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What effect does 1 meg pot have? Also, audio vs. linear

Discussion in 'Pickups & Electronics [BG]' started by Busker, Dec 7, 2008.

  1. Busker


    Jan 22, 2007
    I assume that's double the value of a 500K ohm pot.

    Does it generally make your bass sound brighter? Are they in common usage?

    Also, what's the difference between audio and linear taper?
  2. I will try to explain this in laymans terms:

    When you turn your volume knob all the way up, there is no resistance from input to output, but there is a resistance from your signal to ground. So even with a pot all the way up, some of your signal will still bleed off to ground, and cause you to lose some of your brightness.
    The greater the resistance, the less of your signal bleeds thru to ground, so thats why a higher value pot has a brighter tone.

    When you combine resistors in parallel, their resistance decreases:
    1 500K pot is 500K
    2 500K pots is 250K
    3 500K pots is 166.67K
    and so on.

    The more pots you have in your circuit (this does not apply to active tone controls), the darker your tone.
    So 1M pots are generally used when you have alot of pots in your circuit.

    As far as audio vs. linear

    Audio taper pots are generally used for anything relating to audio, because they are perceived to have a smoother response.
    Linear taper pots are generally used whenever you need the middle of the pot to be at the halfway point in the resistor.
    (for example EQs and balance pots)

    Some people prefer differently, but generally, you would probably want to go for an audio taper for volume, and a linear taper for tone

    Attached Files:

  3. Busker


    Jan 22, 2007
    Thank you!
  4. PawleeP


    Oct 8, 2012
    I have read to never use linear taper for tone! Maybe some people prefer linear for tone, or was that a typo? PP
    P bass, J Bass
  5. I have changed my opinion considerably on this in the past four years. Linear is preferable for volume and audio for tone.
    PawleeP likes this.
  6. bassbenj


    Aug 11, 2009
    This is true. And the reason has to do with the circuit that is used. Audio taper pots are designed for typical active volume controls where there is NO loading on the pot. In that case the audio taper is set to more or less follow ear response and keeps the volume control from having any regions were it shuts down too fast.

    In a bass the situation is difference for two reasons. One is that in a passive bass the volume control is loaded by the amp. Amp input impedance can run as high as 1 meg or as low as 50,000 ohms. Typical is about 500k. That can drastically change the apparent taper of the pot. Hence the practical observation of bassists that often a linear taper volume works better than audio taper. And same for tone which is not a volume control. People have just noticed that an audio taper seems to give you more useful range on a tone control, even though it seems to fly in the face of "conventional wisdom" used when building radios and amps.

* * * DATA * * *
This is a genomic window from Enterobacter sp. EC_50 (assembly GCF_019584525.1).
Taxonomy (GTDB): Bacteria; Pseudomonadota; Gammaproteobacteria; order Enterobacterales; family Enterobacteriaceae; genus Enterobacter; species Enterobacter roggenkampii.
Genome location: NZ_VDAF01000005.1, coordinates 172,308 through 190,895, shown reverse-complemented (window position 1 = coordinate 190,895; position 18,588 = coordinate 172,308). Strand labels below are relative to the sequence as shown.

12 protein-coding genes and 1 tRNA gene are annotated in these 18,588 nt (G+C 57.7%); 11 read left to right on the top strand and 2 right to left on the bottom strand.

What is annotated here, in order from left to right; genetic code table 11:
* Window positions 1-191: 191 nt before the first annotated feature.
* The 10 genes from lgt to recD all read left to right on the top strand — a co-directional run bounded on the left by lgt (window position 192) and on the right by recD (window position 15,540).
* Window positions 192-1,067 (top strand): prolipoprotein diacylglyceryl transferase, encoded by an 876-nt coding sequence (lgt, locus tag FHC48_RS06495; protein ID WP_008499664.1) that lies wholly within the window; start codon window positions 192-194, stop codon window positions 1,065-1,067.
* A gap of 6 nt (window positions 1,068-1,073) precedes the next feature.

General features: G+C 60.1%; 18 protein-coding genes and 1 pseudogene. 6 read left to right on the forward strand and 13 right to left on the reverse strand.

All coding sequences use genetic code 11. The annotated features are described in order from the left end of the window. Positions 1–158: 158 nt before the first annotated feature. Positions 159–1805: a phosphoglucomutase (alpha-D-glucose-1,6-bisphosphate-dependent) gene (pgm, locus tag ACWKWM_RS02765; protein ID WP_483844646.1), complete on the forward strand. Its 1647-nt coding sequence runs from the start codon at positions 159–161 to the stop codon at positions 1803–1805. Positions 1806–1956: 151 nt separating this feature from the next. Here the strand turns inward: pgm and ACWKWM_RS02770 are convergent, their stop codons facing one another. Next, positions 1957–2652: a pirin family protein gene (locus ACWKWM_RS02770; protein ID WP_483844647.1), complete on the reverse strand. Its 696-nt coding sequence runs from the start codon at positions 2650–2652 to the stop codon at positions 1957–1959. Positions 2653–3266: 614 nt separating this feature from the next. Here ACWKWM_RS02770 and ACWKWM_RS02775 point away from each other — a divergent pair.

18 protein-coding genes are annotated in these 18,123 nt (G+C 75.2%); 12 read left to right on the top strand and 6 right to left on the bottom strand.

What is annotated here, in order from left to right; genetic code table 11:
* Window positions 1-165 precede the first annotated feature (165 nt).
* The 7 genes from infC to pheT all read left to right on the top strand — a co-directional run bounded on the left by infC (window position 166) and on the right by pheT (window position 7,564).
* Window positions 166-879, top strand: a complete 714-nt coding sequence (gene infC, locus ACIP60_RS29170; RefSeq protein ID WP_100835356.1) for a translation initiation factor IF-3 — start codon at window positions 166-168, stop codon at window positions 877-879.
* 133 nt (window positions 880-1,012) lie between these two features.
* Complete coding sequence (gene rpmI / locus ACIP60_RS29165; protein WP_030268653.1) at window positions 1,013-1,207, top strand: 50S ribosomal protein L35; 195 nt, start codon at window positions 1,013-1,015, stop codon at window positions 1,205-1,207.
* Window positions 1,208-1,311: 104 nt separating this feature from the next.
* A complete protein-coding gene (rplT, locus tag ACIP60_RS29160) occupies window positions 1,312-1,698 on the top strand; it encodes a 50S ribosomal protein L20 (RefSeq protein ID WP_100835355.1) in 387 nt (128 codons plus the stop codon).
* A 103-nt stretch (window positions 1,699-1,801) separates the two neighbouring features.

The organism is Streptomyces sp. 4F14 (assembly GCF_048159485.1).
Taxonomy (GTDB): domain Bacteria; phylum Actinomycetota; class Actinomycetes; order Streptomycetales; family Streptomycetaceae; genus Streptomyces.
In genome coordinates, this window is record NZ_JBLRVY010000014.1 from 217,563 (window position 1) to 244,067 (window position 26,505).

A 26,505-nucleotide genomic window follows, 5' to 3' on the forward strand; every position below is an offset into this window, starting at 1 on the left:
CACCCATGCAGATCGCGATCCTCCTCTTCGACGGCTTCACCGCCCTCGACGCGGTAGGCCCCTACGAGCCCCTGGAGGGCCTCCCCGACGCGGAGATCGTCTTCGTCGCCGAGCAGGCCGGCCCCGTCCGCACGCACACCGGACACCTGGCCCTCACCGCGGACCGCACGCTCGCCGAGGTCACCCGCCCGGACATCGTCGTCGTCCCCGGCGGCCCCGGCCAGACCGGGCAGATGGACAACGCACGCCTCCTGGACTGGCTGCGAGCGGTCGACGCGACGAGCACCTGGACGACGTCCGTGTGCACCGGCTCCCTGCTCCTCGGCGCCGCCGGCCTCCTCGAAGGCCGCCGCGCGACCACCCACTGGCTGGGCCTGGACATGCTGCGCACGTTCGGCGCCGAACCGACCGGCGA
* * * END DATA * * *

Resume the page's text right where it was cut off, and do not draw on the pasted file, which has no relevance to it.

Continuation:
And the other reason is that bassists, usually don't use the entire range of a volume control as you might on a radio or amp. Typically, we tend to only use the loudest end of the control range. Hence, spreading out that portion even if the rest of the pot doesn't quite work evenly is a plus rather than a negative.

    Also note that in a passive bass the amp input impedance is in parallel with the volume control. Hence the load seen by the pickups won't change much if you up the volume control resistance too high.

    500k pot loaded by 500k amp = 250k seen by pickups.

    1 meg pot loaded by 500k amp = 333k seen by pickups.

    Not as big a change as you expected! Also note this will depend on your particular amp.
  7. walterw

    walterw Supportive Fender Gold Supporting Member Commercial User

    Feb 20, 2009
    well, guitar volumes work the same way vis–à–vis loading by the amp, and audio tapers are usually indicated for them.

    the difference as i see it is all about the amount of compression and distortion in the amp;

    with guitars you usually have a good amount of compression even with "clean" sounds, and of course overdrive is naturally very compressed.

    in that case, the audio volume makes for a subtle change down in the quiet end where the signal is still clean (and small changes still make a big difference); when you crank it up, it starts making big changes in level at the louder "zone" where the signal is heavily compressed or distorted, which squashes out any changes.

    the result is an even transition from "off" to "clean" to "crunchy" as you turn up.

    bass rigs don't usually have that kind of squashing going on; as such, a linear volume behaves, well, linearly from "off" to "full".

    (oh, and nice zombie thread revival zombiechase. )
    PawleeP likes this.
  8. PawleeP


    Oct 8, 2012
    sitting here wondering, where are the 750k pots? lol